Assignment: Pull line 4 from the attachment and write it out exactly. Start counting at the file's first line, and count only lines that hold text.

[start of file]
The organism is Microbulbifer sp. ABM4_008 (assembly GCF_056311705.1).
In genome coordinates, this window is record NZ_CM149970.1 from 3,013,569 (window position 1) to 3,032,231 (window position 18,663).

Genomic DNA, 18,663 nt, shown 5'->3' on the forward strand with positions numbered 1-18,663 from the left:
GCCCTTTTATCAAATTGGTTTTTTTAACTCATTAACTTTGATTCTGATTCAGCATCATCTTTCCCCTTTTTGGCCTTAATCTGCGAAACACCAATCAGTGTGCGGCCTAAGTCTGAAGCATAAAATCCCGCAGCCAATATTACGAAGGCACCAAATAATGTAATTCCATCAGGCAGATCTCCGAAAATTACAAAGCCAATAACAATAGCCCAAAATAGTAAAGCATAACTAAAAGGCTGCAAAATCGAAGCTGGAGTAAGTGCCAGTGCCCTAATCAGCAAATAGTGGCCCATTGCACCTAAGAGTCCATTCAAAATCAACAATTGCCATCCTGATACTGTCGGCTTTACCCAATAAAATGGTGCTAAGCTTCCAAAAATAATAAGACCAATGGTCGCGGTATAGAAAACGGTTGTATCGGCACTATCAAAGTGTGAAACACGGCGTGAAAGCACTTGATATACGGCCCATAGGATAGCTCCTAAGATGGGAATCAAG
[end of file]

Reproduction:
GCCCTTTTATCAAATTGGTTTTTTTAACTCATTAACTTTGATTCTGATTCAGCATCATCTTTCCCCTTTTTGGCCTTAATCTGCGAAACACCAATCAGTGTGCGGCCTAAGTCTGAAGCATAAAATCCCGCAGCCAATATTACGAAGGCACCAAATAATGTAATTCCATCAGGCAGATCTCCGAAAATTACAAAGCCAATAACAATAGCCCAAAATAGTAAAGCATAACTAAAAGGCTGCAAAATCGAAGCTGGAGTAAGTGCCAGTGCCCTAATCAGCAAATAGTGGCCCATTGCACCTAAGAGTCCATTCAAAATCAACAATTGCCATCCTGATACTGTCGGCTTTACCCAATAAAATGGTGCTAAGCTTCCAAAAATAATAAGACCAATGGTCGCGGTATAGAAAACGGTTGTATCGGCACTATCAAAGTGTGAAACACGGCGTGAAAGCACTTGATATACGGCCCATAGGATAGCTCCTAAGATGGGAATCAAG